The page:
For the most part, employees who are covered by the Fair Labor Standards Act ("FLSA") must receive overtime pay for hours worked in excess of 40 in a workweek at a rate of at least one and one-half times their "regular rates of pay." But, what exactly is "regular rate of pay?"

There are several things that are included and excluded when figuring out your regular rate of pay. In addition, the way in which you're paid—salary or piece-rate, for example—directly impacts how your overtime is calculated.

What's Included in an Employee's "Regular Rate of Pay?"

The regular rate of pay cannot be less than the minimum wage. The regular rate includes all remuneration, or "payment," for employment, such as:

  • Wages or salary
  • Non-cash wages in the form of goods, board, or lodging
  • Non-overtime premium payments, such as night shift pay differentials and premiums paid for hazardous, arduous or dirty work

There are other items that are included in the regular rate, so be careful to check the FLSA regulations for details on what's included.

The regular rate of pay does not include things like:

  • Premium payments for overtime work or extra pay for work on Saturdays, Sundays, and holidays
  • Sums paid as gifts and payments as a reward for service, such as gifts made at Christmas time
  • Payments for occasional periods when no work is performed due to vacation, holidays, or illness

Again, the FLSA lists numerous items that are not included in the regular rate, so be sure to check them if you're uncertain about an exclusion.

Calculating the "Regular Rate of Pay"

The FLSA applies on a workweek basis; a workweek is a fixed and regularly recurring period of 168 hours—seven consecutive 24-hour periods. An employee can be paid on a salary, commission, piece rate or other basis, as well as by the hour.

Generally, the regular rate for all such employees calculated by dividing his or her total compensation for the workweek (minus the items listed above) by the total number of hours he or she actually worked during that week. For example:

  • For an employee paid by the hour, the hourly rate is, of course, his or her regular rate. For overtime hours, the employee must be paid one and one-half times the hourly rate for all hours worked in excess of 40 in the workweek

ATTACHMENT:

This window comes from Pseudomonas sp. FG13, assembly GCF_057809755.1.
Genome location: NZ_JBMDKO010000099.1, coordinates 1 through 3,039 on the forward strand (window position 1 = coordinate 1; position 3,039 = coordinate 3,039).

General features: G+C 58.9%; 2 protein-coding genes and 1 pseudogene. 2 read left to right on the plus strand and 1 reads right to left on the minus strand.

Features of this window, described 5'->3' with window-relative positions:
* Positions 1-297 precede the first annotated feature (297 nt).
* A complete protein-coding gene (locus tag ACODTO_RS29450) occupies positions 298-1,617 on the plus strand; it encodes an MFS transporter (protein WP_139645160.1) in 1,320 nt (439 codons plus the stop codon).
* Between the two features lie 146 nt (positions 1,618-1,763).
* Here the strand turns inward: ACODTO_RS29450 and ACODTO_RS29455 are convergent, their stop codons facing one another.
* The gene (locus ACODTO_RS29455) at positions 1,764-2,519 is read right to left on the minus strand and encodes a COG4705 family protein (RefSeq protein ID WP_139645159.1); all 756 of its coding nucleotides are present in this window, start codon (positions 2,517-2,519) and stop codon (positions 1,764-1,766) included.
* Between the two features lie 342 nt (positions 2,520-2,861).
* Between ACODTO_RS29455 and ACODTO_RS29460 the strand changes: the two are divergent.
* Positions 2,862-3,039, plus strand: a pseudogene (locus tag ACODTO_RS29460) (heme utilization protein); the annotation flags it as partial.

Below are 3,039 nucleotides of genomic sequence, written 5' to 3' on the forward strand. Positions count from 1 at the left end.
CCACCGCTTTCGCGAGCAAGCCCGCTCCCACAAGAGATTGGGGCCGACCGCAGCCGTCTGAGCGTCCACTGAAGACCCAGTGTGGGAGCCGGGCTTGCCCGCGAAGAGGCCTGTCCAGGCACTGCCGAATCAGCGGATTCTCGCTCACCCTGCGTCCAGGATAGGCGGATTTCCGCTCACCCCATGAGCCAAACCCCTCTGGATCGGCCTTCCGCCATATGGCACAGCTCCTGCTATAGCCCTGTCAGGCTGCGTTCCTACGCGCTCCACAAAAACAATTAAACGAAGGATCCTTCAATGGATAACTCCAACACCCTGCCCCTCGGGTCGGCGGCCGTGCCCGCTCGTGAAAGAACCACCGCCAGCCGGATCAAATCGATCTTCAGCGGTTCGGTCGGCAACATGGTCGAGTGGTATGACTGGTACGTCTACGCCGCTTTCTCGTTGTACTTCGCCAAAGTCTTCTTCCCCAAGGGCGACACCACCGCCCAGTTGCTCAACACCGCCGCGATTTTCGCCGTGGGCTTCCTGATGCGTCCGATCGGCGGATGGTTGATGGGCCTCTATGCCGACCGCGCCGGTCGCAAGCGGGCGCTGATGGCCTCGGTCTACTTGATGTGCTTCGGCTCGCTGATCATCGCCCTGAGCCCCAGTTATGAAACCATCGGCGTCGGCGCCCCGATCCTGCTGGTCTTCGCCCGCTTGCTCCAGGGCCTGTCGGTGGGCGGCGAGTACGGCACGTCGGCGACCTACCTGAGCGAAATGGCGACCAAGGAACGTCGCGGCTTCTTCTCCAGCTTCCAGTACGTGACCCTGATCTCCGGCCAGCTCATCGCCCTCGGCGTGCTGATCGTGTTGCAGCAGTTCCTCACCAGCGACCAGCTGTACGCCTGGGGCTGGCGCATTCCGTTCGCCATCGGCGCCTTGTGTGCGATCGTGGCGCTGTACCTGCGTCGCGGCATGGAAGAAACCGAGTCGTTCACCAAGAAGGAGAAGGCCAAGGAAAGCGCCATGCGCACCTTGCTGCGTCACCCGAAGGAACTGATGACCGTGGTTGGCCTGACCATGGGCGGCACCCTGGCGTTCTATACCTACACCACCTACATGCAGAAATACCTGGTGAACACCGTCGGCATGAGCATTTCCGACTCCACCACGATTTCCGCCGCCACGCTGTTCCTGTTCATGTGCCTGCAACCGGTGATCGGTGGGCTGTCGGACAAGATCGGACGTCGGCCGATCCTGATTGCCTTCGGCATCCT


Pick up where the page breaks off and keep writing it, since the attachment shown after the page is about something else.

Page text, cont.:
• The regular rate of a pieceworker is computed the same way as for an hourly employee, but a pieceworker's overtime rate is only one-half the regular rate
  • For salaried employees, the regular rate is calculated by dividing that salary by the number of hours for which the salary is intended to cover, if that time is 40 hours or less. If the salary covers a period longer than the workweek, the workweek equivalent must be computed in order to determine the regular rate of pay. A monthly salary, for instance, is converted to its equivalent weekly wage by multiplying that salary by 12 (months in the year) and dividing that product by 52 (weeks in the year)

What if you do two or more different types of work at varying wage rates during a single workweek? There are two ways to calculate the regular rate here. One way is to divide total earnings for the week (again, minus exclusions) and dividing the earnings by the total number of hours worked at all jobs in the week. Overtime compensation is due in the amount of one-half times the regular rate for hours worked in excess of 40.

Under the second method, overtime may be computed based on rates not less than one and one-half times the rates applicable to the job, but for this method to apply:

  • The employee's hourly earnings must at least equal the minimum wage
  • The employee and employer must agree to use this alternate overtime method before any work is done, and
  • The employer must properly pay overtime compensation on other forms of additional pay required to be included in the regular rate, like non-cash wages, such as room and board

Questions For Your Attorney

  • Which of the two methods is better for calculating the regular rate for an employee who works more than one job for me during the week?
  • My employer makes me work on two Sundays each month, without extra pay. Can he do that?

Tagged as: Labor and Employment, Wage and Hour Law, regular pay, pay law, labor lawyer